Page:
Australian state eyes uranium exploration

For 28 years the state of New South Wales has remained off limits to uranium exploration. This year Sydney lawmakers have overturned the ban in the hope of eventually supplying new nuclear nations, such as the UAE.

A uranium mine in Northern Territory, Australia. Energy Resources of Australia Ltd. via Bloomberg News
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For 28 years the state of New South Wales has remained off-limits to uranium exploration even as the rest of Australia took advantage of the world's biggest reserves.

This year, Sydney legislators have overturned a ban on exploration for the material used for nuclear fuel in the hope of eventually supplying new atomic power nations, such as the UAE's. By the end of next year the state hopes to have enough information about its assets to lift a second ban on uranium mining.

"If uranium deposits are found, let's have a mature and rational debate about how we best exploit that resource for the better of the state," said Barry O'Farrell, the premier of New South Wales, who was in Dubai for a trade mission. "I think it would be fantastic to bridge the energy trade deficit with the Middle East."

Since Australia began mining uranium in 1954, it has become the world's biggest producer after Kazakhstan and Canada and has 23 per cent of the world's known reserves. Soon the UAE is expected to sign nuclear cooperation agreements with Australia and Canada to pave the way for the transfer of nuclear knowledge and supplies.

Emirates Nuclear Energy Corporation, the Abu Dhabi government-owned company that is building the emirate's four reactors, is expected to award contracts this year for 15 years' worth of nuclear fuel.

Since New South Wales overturned the exploration ban in March, 25 companies have expressed an interest, according to the premier's office. Exploration includes activities such as studying maps and drilling for samples in the ground.

New South Wales is hopeful that areas such as Broken Hill, a copper mine in the west of the state, share the geology of their neighbours.

But it faces the challenge of a uranium market that has been depressed since last year's triple meltdown and radiation contamination at Japan's Fukushima nuclear plant, which spurred several countries to announce shutdowns of their nuclear reactors. Areva, the French nuclear giant, does not expect demand for uranium to pick up again until 2014.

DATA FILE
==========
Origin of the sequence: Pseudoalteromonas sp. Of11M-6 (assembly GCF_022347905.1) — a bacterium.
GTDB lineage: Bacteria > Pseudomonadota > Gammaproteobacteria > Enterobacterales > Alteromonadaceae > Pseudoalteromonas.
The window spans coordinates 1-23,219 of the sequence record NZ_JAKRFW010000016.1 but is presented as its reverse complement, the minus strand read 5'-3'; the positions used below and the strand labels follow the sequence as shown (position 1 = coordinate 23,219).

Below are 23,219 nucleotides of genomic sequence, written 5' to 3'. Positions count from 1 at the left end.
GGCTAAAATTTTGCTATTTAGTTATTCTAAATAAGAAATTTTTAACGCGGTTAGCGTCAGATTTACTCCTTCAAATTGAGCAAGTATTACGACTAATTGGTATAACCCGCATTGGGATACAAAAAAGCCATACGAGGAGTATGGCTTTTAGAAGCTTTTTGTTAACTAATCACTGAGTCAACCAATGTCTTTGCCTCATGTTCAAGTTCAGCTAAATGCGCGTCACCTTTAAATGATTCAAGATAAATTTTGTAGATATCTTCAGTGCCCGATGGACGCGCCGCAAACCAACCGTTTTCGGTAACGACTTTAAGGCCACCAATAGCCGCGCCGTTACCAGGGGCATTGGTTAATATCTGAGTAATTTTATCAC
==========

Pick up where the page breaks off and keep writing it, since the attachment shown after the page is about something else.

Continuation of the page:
New South Wales must also appease environmental concerns about uranium mining. Anti-nuclear sentiment was so strong that the movement even preceded the 1979 accident at the Three Mile Island nuclear power plant in the United States, and the ban was signed into law before the Chernobyl disaster in 1986. These two events sparked anti-nuclear sentiment worldwide and stifled the industry for two decades.

"To be fair, there are still people who think uranium, who think nuclear reactors, who think Three Mile Island, Chernobyl and probably don't sleep at night. But I think most people see that whether it's the medical use of what is nuclear medicine or whether it's some of the nuclear reactors that are being built around the world in the past decade and have been stable and safe, that's it not a big deal," said Mr O'Farrell. "Whilst any mining - coal, gas - always provokes some community debate, normally around the environmental consequences … I don't think it will be a major issue ."

Mr O'Farrell was one of the politicians most vocal in getting Australia to loosen up its nuclear export rules late last year to allow for the sale of uranium to India. Some nations are reluctant to supply nuclear goods to India because it never signed the Non-Proliferation Treaty, the 1968 agreement signed by the former USSR, the US and other major powers to prevent the spread of nuclear weapons and technology.

"The fact is that India's a democracy," said Mr O'Farrell. "The fact is that India has strong relations with Australia, and I don't think that India is a rogue nation likely to run off with Australian uranium and misuse it, as people were presumably suggesting."

He would be happy to supply India and other nations, he said. "Should we be successful in removing a mining ban, I wouldn't discriminate as to where it was sold."

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